Throughout her career, Dr. Linda G. Levin has focused her efforts on strengthening the endodontic specialty. As an educator, she has ensured that future dentists receive quality endodontic training to provide superior patient care. As a researcher, she has advanced the specialty’s knowledge by authoring numerous peer-reviewed articles and book chapters in endodontics and pulp biology. And as an organized dentistry leader, she has worked to address issues that affect endodontists, so the specialty can continue to thrive for years to come. Now Dr. Levin is taking on her newest challenge – president of the AAE – with that same focus and determination.
“My involvement in the AAE has evolved out of a concern and love for our specialty in particular and dentistry in general,” Dr. Levin said. “I have always been an advocate for change when needed and for maintaining those things that keep our profession strong.”
|Dr. Levin addresses the AAE membership at the 2013 General Assembly in Honolulu, Hawaii.||Dr. Levin with ADA President Dr. Carol Gomez Summerhays (center) and AAE Immediate Past President Dr. Terryl A. Propper (right).|
Dr. Levin was born in Virginia near Little Creek Naval Base, where her father served as a Navy officer in a dental unit. Upon her father’s retirement, when Dr. Levin was five years old, the family moved to a farming community in rural North Carolina. She spent her childhood there before heading to Durham, N.C., to attend Duke University.
As an undergraduate at Duke, Dr. Levin developed a strong interest in scientific research. She worked her way through college as a laboratory assistant and set her sights on pursuing a Ph.D. and becoming a research scientist. Upon graduation from Duke, she was hired as a research technician in the Dental Research Center at the University of North Carolina at Chapel Hill School of Dentistry. During her time there she recognized that a career in dentistry could give her the exposure to science that she loved without the solitude of laboratory research.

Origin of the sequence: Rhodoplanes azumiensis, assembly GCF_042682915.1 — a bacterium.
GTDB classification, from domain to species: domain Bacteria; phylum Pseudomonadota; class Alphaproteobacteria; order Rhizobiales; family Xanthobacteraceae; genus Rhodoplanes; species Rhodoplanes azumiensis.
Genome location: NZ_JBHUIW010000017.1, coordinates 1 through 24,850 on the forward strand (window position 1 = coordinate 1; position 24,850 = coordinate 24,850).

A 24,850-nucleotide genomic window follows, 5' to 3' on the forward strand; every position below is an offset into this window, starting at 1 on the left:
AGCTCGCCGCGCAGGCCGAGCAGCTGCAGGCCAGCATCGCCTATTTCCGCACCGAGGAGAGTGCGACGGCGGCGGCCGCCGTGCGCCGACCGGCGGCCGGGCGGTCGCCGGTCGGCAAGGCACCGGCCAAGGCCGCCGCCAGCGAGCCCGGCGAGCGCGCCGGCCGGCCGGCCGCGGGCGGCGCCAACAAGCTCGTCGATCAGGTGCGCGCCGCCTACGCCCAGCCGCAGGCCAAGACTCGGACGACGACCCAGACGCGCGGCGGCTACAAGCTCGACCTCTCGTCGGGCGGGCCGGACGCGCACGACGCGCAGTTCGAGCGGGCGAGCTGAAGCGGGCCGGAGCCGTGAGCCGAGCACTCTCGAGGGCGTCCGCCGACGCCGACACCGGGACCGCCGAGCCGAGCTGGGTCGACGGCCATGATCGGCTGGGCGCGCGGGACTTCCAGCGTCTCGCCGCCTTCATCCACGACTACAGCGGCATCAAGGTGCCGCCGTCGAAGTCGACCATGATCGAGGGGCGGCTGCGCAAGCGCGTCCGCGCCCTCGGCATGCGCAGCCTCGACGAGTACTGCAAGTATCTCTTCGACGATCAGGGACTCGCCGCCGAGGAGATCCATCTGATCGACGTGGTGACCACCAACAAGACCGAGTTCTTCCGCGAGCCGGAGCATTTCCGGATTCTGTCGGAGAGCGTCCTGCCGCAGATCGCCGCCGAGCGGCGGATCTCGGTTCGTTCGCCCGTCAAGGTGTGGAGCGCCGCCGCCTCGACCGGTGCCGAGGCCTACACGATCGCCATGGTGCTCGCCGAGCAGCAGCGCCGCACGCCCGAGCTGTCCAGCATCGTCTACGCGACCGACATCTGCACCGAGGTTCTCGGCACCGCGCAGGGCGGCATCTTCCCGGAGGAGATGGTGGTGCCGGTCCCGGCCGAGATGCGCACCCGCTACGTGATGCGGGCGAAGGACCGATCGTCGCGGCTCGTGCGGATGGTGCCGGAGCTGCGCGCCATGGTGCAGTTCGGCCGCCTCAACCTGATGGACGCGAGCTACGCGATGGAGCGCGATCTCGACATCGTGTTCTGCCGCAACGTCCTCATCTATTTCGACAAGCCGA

She began dental school at UNC-CH in 1979, a time when there were very few female dentists and women were not encouraged to enter the profession. Fueled by the challenge to prove that she could provide the same quality of care as her male peers, Dr. Levin excelled in her program. She received influential advice from UNC-CH School of Dentistry Dean Dr. Ben Barker, a prosthodontist, to continue her education and pursue a dental specialty. Dr. Levin decided to enter the endodontic residency program at UNC-CH. As a resident, she met Dr. Gunnar Bergenholtz, then the new chair of the UNC-CH endodontics department, who became – and continues to be – a valuable mentor to Dr. Levin.
“Dr. Bergenholtz’s pursuit of biologically based treatment resonated with my strong interest in scientific research,” Dr. Levin said. “He showed me that scientific pursuit and clinical expertise can go hand in hand.”
Throughout dental school and endodontic residency, Dr. Levin was encouraged by her professors to consider a career as an educator. After earning her Certificate in Endodontics in 1985, Dr. Levin received a National Research Service Award grant to pursue her master’s degree and joined the school’s faculty as a part-time clinical instructor in the department of endodontics. Two years later, she was promoted to assistant professor. As her academic career thrived, Dr. Levin continued to develop her research interests. She entered a Ph.D. program in microbiology and immunology at the UNC-CH School of Medicine and strived to balance the demands of the program with those of her career and family.
“I was completing my Ph.D. while teaching, practicing, and being the mother to two young children and the wife of a successful surgeon who spent long hours at the hospital,” Dr. Levin said. “It was one of the most challenging experiences of my career.”